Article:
Instead of providing something written or projected on my board I begin this lesson reading out loud a verbal description of a function and asking my students to sketch a graph of the function on individual whiteboards. (MP2) (you could use paper instead, but I like the flexibility of whiteboards and they increase student engagement because of their relative novelty).
Some students will probably ask for the equation for this function, but I tell them that this activity is about working from a description rather than equation. When everyone has their sketch completed I have the whiteboards posted along the front board and ask my students to critique them. (MP3)
I anticipate some variation since not all my students have strong listening skills, particularly when it come to mathematics. By doing the whole class posting I provide an entry opportunity for all students to participate which enriches the discussion as we reach a class consensus about the graph that best fits the verbal description.
Here students have the opportunity to practice sketching graphs of functions without using their calculators. I do this to encourage deeper understanding of form and function.
I distribute the sketching activity, ask if there are any questions, then tell my students that they have about 25 minutes to finish their work. (MP1, MP2) I have them work independently on this assignment to strengthen their skill at graphing and their understanding of key features.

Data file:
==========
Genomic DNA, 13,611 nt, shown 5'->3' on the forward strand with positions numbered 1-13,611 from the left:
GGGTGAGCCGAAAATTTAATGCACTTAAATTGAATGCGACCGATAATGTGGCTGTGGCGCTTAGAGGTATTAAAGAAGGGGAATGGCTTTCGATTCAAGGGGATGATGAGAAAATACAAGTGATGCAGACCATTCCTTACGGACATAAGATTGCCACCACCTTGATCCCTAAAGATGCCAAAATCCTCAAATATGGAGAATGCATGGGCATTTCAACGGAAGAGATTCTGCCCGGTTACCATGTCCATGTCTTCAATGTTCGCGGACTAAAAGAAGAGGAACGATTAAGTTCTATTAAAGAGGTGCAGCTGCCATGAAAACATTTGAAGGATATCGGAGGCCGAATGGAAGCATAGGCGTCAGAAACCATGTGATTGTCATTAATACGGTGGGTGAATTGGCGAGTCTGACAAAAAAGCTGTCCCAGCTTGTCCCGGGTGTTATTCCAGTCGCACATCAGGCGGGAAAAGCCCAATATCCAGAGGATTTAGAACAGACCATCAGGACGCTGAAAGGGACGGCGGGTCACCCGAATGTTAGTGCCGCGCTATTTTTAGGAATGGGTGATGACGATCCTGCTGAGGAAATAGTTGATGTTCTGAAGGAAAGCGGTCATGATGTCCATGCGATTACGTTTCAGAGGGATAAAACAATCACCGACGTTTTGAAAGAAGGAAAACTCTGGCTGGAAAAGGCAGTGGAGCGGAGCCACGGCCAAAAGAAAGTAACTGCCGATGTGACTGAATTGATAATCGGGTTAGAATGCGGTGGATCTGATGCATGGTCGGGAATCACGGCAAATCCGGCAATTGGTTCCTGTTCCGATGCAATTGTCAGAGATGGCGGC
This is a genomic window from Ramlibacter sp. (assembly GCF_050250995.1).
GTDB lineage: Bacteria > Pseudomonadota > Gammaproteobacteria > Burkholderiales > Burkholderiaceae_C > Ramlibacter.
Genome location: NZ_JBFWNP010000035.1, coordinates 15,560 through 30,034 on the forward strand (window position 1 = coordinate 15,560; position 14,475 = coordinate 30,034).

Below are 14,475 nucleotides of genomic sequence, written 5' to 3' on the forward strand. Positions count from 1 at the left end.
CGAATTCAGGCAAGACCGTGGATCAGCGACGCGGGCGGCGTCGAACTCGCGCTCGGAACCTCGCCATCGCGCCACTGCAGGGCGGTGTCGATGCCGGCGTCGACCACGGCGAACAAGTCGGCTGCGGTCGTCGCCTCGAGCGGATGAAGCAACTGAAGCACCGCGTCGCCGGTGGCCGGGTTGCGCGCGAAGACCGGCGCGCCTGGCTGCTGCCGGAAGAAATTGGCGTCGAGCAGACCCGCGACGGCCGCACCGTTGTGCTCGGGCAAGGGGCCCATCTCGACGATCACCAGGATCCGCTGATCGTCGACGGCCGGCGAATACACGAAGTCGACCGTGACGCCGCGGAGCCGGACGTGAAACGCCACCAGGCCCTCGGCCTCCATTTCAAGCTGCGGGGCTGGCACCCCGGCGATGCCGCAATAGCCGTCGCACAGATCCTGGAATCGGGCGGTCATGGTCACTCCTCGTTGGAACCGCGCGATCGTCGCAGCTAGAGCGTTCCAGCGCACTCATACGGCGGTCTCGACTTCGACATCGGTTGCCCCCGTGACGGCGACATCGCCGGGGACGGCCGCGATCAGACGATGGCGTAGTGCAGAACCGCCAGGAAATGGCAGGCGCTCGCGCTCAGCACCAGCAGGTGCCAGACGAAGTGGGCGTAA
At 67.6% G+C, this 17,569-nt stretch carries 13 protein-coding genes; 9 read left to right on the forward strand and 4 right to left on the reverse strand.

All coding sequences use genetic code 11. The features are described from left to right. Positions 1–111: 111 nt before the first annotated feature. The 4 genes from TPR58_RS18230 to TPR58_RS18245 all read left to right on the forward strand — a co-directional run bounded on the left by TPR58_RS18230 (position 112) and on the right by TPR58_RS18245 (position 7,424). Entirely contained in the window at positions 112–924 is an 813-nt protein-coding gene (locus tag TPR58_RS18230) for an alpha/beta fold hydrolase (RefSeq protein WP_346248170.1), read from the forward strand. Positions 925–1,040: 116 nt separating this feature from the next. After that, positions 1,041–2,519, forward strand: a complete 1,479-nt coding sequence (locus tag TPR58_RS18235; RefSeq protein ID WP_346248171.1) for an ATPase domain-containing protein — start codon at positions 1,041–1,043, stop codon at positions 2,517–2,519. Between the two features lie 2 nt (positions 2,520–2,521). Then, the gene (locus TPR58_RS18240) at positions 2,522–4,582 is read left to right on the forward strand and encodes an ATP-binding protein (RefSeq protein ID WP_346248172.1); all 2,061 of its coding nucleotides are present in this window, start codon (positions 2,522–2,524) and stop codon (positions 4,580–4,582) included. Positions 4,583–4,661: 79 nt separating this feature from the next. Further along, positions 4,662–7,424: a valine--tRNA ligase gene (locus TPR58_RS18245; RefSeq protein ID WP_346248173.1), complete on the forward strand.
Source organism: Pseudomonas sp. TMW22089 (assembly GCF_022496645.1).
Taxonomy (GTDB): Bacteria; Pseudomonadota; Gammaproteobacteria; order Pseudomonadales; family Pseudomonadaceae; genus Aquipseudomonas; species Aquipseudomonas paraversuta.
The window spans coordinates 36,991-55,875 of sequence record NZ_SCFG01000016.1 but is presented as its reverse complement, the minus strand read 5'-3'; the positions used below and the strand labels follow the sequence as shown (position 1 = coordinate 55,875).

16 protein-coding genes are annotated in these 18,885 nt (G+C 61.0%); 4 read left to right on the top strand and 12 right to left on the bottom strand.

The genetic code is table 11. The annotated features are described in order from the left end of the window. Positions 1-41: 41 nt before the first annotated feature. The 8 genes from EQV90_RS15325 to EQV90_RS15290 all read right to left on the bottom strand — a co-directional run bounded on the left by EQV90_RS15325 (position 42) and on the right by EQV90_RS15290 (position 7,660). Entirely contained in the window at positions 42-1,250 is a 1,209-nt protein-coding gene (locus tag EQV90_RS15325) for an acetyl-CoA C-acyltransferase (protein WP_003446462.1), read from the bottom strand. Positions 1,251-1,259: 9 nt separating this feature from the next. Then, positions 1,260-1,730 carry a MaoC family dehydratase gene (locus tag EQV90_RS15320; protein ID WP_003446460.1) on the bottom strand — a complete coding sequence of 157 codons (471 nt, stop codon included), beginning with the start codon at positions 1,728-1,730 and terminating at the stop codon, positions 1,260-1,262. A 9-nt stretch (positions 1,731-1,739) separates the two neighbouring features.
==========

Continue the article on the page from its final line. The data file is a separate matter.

After about 25 minutes or when everyone is done, I have students compare their results with their right-shoulder partner. (MP3) There are always a few students who want me to arbitrate when they disagree. Instead I try to ask them questions that help them find their own solution. For example I might suggest that they explain to each other how they made their respective graphs as a way to identify where they made different choices.
I close with a class summary of what key features are again, then ask my students to write a 20-word (or less) Facebook post about what they learned in class today. (MP6)
Putting thoughts into writing reinforces students' verbal communication skills while using the familiar format of Facebook, as I discuss in my video. Asking them to write about what they learned gives them an opportunity to reflect on what we did and it gives me an opportunity to see where each of my students are with this content.